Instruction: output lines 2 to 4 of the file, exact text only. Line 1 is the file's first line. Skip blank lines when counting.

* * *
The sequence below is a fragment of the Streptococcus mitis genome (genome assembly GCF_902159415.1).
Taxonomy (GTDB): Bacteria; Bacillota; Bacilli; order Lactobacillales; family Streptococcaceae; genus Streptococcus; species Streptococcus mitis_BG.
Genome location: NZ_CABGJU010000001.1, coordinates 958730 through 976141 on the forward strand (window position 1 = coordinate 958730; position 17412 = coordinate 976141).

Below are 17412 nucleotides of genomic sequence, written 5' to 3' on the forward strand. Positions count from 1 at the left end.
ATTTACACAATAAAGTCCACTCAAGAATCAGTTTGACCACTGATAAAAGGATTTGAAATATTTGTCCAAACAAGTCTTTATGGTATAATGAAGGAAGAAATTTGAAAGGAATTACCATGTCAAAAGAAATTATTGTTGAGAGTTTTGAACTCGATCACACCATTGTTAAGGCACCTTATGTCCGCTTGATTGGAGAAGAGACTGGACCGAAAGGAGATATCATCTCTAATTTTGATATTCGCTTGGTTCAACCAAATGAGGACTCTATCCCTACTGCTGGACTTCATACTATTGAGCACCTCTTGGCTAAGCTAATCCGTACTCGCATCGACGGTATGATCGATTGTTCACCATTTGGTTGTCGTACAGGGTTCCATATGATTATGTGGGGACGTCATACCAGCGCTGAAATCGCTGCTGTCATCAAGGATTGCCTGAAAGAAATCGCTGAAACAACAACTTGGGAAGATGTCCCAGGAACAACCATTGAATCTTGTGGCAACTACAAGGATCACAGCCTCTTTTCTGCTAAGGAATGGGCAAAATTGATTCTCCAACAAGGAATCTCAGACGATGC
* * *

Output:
Taxonomy (GTDB): Bacteria; Bacillota; Bacilli; order Lactobacillales; family Streptococcaceae; genus Streptococcus; species Streptococcus mitis_BG.
Genome location: NZ_CABGJU010000001.1, coordinates 958730 through 976141 on the forward strand (window position 1 = coordinate 958730; position 17412 = coordinate 976141).

Below are 17412 nucleotides of genomic sequence, written 5' to 3' on the forward strand. Positions count from 1 at the left end.